This depends on your own set of circumstances, and the doctor will be able to tell you what’s best in the initial scan and consultation. At this appointment the doctor will do an internal scan with a 3D scanner, which will look at your ovaries and ovarian reserve, the womb lining and the blood flow to these. They will then go through your medical history and devise a treatment plan based on your scan and medical history.

    Usually older patients or those with a low ovarian reserve will be advised to go for Natural or Natural Modified IVF. This might seem counterintuitive because it seems like the fewer eggs you have, the more stimulation you need. But eggs cannot be created out of nowhere, so stimulating drugs won’t make more appear, and so a focus on collecting the best of your remaining eggs is more beneficial. Mild Stimulation IVF works well for people with a good ovarian reserve, and it has excellent success rates.

  • Do you have selection criteria?

    We accept any women up to the age of 50. We do not have any cut-off for AMH levels, and we will try to achieve fertility treatment for a woman with their own eggs if it is possible. We have had patients with AMH levels under 1 have healthy babies with their own eggs. We do not have a strict BMI cut-off, but will take it into account the health and safety of the woman when deciding what treatment is best suited and in some cases whether it is safe to go ahead with treatment.

  • What is the process?

    The first step is to come in for an initial scan and consultation. At this appointment the doctor will assess your situation and devise a personalised treatment plan. After this, you will come in 2 weeks before the start of your period to meet with a nurse. They will talk you through your treatment, give you your medication and teach you how to take it and go through the consent forms with you. You will then call up on the first day of your period (day 1) to book in your first scan. This will probably be on day 5 or 6, but could be earlier or later depending on the advice of the doctor. After the first scan, there will be around 2 or 3 more scans, usually performed every other day. The egg collection is usually performed on around day 12; this is carried out under sedation, and is followed by the embryo transfer a few days later.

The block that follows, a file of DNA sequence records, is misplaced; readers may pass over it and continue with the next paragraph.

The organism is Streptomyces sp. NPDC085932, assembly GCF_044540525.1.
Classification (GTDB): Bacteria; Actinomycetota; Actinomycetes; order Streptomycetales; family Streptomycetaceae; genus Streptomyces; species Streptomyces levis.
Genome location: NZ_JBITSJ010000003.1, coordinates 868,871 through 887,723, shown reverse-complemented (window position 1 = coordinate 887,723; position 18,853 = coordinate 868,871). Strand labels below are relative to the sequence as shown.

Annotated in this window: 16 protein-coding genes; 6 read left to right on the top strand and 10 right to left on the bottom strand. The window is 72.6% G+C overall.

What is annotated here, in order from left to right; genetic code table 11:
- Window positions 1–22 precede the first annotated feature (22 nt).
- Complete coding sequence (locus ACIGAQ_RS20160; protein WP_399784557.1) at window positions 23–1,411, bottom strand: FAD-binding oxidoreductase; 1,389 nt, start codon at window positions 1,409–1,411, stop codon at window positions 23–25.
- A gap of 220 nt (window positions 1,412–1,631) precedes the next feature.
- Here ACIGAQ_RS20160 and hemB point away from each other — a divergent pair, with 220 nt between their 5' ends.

• How long does it take?

    After the first scan, the treatment takes about 2 weeks.

  • Is there a waiting list?

    No, there is no waiting list. There are usually initial consultations available within a week. Starting the treatment depends on your cycle, as it will begin after your period starts. This means we can usually start at the beginning of your next cycle.

  • What are the success rates?
    Our success rates vary depending on the age of the patient and the type of treatment. Our success rates for Mild IVF are excellent. We have the highest success rates in the country for Natural IVF and are usually able to help women with low ovarian reserve with Natural IVF. We are a long group of fertility clinics with a great track record of providing patients with tailor-made milder treatment. It is very important that you consider other aspects and factors of treatment other than just success rates, which may not reflect patients in your situation.
  • Can I improve my chance of success?

    We offer a number of technologies that might improve your chances of conceiving successfully with IVF treatment. Please discuss with a consultant to check whether any of these might be beneficial to you.

    Embryoscope: One of these is Embryoscope technology. This is time-lapse imaging of embryos while they are in the lab, and offers 2 main advantages. Firstly, the embryology team can examine the division of the embryos and see which ones are dividing as expected. These are likely to be the most healthy embryos, and can then be selected for implantation. Selecting the highest quality embryos means that the chances of success for the cycle are higher. The second advantage is that the embryologists do not have to take the embryos out of the incubator to inspect them, so that favourable conditions are maintained throughout incubation. 

    IVM: In-vitro maturation (IVM) is a pioneering technology that can be used in conjunction with Natural IVF to create more embryos. Natural IVF aims to collect one mature egg, but with IVM smaller immature follicles can also be collected and matured in the lab. Around 70-80% of these immature follicles will go on to mature and can then be used for IVF treatment.